The Brunch Father

On a gray Sunday morning recently, the smell of bacon and coffee wafted through the entryway of the Lucerne Inn, signaling one thing—brunch was in the works. 

At 8:30 a.m., aside from the faintest sound of music playing overhead, all was still quiet at the inn, which sits in a stately fashion over Phillips Lake on Route 1A heading east from Bangor.

But with only a half hour until guests would begin arriving, kitchen and wait staff were busy putting the final touches on the immense spread of brunch classics being held in chafing dishes in the dining room.

“This is nothing,” head chef Arturo Montes chuckles, who for the last two years has been leading the Lucerne team in hosting a range of guests for the weekly brunch.

Arturo, who has been a chef for the last 15 years in locations including Bar Harbor and Bangor, said the brunch service is practically second nature. The key to keeping everything stocked and fresh is all in the preparation and timing of the four-hour long brunch, which runs from 9 a.m. to 1 p.m. year round.

Summer is typically the busier brunch season, with about 150 guests coming from weddings hosted at the inn or nearby camp owners making the drive to save themselves from having to cook.

Winter sees fewer guests making the trip, according to David Silverman, the inn’s owner, but with about 75 guests still frequenting the window-lined dining room every Sunday, there needs to be plenty of brunch to go around.

The amount and variety of scrumptious food served up for brunch at the Lucerne is nothing to bat an eye at. The feast includes eggs in various forms: scrambled, benedict, made-to-order omelets; traditional breakfast sides like sausage links, bacon and hashbrowns; pastries, muffins, bagels and toast; pasta salads, vegetable salads, fruit spreads; chicken and beef dishes, and a rotating list of other side items.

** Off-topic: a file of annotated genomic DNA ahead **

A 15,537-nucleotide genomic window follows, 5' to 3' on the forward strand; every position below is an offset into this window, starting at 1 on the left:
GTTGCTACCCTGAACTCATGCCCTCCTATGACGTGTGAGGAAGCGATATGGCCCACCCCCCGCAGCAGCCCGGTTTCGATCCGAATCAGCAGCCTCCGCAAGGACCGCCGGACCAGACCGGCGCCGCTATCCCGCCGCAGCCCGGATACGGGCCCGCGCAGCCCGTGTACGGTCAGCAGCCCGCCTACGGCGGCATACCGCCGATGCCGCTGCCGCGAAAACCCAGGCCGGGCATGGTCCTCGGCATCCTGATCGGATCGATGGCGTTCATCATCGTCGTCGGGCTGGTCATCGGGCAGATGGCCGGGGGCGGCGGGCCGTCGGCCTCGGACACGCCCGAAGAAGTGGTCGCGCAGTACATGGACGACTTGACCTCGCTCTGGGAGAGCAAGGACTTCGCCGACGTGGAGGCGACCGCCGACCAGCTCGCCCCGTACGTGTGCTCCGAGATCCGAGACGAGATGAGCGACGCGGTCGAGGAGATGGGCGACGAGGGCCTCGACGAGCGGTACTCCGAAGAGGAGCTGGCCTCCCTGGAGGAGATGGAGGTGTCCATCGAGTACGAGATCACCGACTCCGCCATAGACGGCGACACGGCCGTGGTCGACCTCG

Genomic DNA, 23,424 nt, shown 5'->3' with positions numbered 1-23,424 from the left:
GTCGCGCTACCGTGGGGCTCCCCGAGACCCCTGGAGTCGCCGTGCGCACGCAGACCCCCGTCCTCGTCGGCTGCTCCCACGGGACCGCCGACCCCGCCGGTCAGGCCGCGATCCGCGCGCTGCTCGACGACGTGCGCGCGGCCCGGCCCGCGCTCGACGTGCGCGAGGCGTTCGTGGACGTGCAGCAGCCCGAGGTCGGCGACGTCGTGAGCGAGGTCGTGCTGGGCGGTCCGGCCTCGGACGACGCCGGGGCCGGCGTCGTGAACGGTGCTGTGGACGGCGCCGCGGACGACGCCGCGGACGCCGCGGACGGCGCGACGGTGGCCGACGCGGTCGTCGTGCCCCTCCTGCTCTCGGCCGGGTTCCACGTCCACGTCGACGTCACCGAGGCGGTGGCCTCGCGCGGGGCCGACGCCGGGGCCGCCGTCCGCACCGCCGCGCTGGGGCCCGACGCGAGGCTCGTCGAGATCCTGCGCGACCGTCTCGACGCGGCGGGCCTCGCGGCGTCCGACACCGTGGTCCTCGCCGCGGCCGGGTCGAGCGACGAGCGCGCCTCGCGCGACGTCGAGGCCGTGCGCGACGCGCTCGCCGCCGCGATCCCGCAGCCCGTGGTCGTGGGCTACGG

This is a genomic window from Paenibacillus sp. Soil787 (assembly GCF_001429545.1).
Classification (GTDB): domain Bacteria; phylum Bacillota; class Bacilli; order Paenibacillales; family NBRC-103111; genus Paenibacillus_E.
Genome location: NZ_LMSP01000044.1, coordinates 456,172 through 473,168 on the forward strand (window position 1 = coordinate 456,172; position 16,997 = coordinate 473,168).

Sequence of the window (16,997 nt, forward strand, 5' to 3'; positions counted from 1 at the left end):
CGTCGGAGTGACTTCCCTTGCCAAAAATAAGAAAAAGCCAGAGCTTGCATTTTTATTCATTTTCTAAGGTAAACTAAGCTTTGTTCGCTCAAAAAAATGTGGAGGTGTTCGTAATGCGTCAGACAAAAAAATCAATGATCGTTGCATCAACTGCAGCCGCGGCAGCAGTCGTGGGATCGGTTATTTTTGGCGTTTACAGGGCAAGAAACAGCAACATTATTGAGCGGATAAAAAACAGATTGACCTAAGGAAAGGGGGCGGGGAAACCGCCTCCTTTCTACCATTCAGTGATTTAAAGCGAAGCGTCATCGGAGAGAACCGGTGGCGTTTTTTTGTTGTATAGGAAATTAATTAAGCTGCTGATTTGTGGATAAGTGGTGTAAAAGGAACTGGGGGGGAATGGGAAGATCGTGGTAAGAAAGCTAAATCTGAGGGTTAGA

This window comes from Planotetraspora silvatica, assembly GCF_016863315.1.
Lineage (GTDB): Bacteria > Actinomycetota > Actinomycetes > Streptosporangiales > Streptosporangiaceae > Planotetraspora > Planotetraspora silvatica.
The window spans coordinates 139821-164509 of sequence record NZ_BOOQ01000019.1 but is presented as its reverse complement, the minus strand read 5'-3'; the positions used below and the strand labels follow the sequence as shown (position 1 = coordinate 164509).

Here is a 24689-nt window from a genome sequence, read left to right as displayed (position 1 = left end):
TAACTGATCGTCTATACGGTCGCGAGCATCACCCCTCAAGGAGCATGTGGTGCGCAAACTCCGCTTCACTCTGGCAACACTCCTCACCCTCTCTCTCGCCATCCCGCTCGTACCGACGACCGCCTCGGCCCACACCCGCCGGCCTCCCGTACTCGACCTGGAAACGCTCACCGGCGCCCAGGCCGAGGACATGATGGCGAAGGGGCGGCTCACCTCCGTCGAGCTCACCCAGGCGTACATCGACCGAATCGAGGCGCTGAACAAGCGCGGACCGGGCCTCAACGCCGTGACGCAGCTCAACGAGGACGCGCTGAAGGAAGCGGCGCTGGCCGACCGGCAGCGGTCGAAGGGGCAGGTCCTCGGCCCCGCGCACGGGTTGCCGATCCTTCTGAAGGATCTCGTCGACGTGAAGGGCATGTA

Oh, and let’s not forget the waffle station or the dessert table.

So how does a small kitchen staff of three pull this all off? Plenty of prep-work, teamwork and timing.

That all starts the week before, when Montes places the food supply order. The inn recommends that people place reservations if they are attending the brunch, so Montes has a general idea of how many people he must prepare to cook for, assuming that about 20 or 30 walk-ins will also attend the brunch.

For the basics, as a rule of thumb, Montes orders 30 pounds of bacon, 30 dozen eggs and 50 pounds of potatoes.

The inn also holds a dinner service nightly from 5 to 9 p.m., and prep work for the Sunday brunch doesn’t have a chance to begin until after Saturday’s dinner service is winding down. Montes said the staff can be in the kitchen until as late as 11 p.m. or midnight on Saturday, prepping the food and putting it in pans to be cooked the next morning.

As the kitchen and dining room staff walks around inspecting the brunch spread just before brunch is set to start, there’s no doubt that attentiveness to detail is top on their list. Montes said it’s this dedication to pride that bonds the staff together.

“We know what we’re doing,” Montes said.

Montes relies on the staff in the dining room to stay on top of which food items need to be replenished. In between refilling cups of coffee and clearing plates, the staff will keep an eye on how much of each item remains in the individual chafing dishes. Once Montes is alerted that the stock of the item is running low, he’ll uses the pre-prepped ingredients to replenish the dish in about 15 minutes.

Silverman, who purchased the Lucerne Inn in June, attributes much of the brunch’s success to Montes’ leadership and organization.

“As kitchens and kitchen managers go, [Montes] is wonderful… He is as levelheaded and runs as seamless a kitchen you will see anywhere,” Silverman said. “In regards to organization and temperament, he is a real professional.”

After the brunch service has come to a close, the staff, which had spent the last four hours attentively waiting on others, gathers their own plates from what’s left of the lavish spread.

There is a dinner service Sunday night, but Arturo will have his second-in-command run that meal. After brunch, Arturo says he “disappears.”

He’ll return Monday for another week of meal services, and it won’t be long until he’s planning the following Sunday’s brunch.

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